Morphologic Change of Parvalbumin-positive Myelinated Axons in the Human Dental Pulp

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Information on the nerve fibers innervating the dental pulp is crucial for understanding dental pain and hypersensitivity. This study investigated the morphologic differences of parvalbumin (PV)-positive (+) myelinated fibers in 3 different regions of the human dental pulp.


Light and electron microscopic immunohistochemistry for parvalbumin, a marker for myelinated fibers, and quantitative analysis were performed in the apical root, core of coronal pulp, and peripheral pulp of human premolar teeth.


About 40% of the myelinated fibers in the apical root pulp became unmyelinated in the core of the coronal pulp, and virtually all the remaining fibers became unmyelinated at the peripheral pulp. The size of myelinated axons decreased from root to peripheral pulp. PV+ axons showed extensive axonal varicosities in the peripheral pulp.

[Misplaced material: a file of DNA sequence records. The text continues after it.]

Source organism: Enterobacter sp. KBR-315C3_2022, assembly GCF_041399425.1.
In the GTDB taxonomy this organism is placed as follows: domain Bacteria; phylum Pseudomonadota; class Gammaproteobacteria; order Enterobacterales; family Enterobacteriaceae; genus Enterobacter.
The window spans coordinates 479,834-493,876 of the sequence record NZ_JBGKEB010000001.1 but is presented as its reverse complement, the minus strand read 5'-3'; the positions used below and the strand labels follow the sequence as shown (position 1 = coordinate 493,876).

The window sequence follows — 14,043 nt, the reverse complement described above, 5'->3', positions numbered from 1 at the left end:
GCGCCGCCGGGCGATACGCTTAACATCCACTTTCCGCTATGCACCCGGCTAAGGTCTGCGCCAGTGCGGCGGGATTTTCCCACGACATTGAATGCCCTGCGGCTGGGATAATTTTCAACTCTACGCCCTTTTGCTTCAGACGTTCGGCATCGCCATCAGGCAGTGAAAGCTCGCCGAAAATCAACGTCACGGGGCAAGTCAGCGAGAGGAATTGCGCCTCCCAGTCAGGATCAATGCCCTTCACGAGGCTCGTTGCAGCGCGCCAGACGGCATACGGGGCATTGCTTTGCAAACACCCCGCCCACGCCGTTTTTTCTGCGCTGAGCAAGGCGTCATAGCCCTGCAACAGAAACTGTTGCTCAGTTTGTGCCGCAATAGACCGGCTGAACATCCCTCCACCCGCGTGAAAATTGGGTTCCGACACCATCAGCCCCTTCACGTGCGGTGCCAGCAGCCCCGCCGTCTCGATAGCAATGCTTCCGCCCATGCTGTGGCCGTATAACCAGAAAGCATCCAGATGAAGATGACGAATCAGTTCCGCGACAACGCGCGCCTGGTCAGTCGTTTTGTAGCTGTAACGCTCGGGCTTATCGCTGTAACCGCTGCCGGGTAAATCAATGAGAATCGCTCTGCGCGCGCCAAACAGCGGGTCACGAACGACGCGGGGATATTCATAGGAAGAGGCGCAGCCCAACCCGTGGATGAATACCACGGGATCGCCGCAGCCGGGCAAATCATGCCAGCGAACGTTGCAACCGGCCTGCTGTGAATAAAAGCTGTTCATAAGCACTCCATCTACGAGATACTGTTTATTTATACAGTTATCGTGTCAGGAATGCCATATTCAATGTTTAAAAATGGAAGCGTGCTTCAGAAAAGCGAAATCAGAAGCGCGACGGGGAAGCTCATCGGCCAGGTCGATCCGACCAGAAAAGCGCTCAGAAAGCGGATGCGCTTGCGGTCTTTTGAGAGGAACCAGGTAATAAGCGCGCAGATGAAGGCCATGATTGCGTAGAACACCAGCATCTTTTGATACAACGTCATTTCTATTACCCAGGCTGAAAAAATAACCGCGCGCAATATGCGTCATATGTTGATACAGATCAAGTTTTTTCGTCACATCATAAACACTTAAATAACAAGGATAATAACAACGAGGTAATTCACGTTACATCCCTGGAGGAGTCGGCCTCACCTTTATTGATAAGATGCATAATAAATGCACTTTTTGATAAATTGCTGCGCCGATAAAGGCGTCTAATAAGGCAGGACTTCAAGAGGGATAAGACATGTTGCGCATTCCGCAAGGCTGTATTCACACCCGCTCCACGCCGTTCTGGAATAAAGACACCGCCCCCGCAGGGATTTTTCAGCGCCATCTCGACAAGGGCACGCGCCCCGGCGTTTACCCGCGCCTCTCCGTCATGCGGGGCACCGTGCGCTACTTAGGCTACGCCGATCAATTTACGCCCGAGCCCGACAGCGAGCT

These findings suggest that the myelinated fibers innervating the human dental pulp undergo extensive morphologic change in the extrapulpal region and in the coronal and peripheral pulp, and that PV-mediated regulation of calcium concentration and its downstream events may occur primarily in axonal varicosities in the peripheral pulp.

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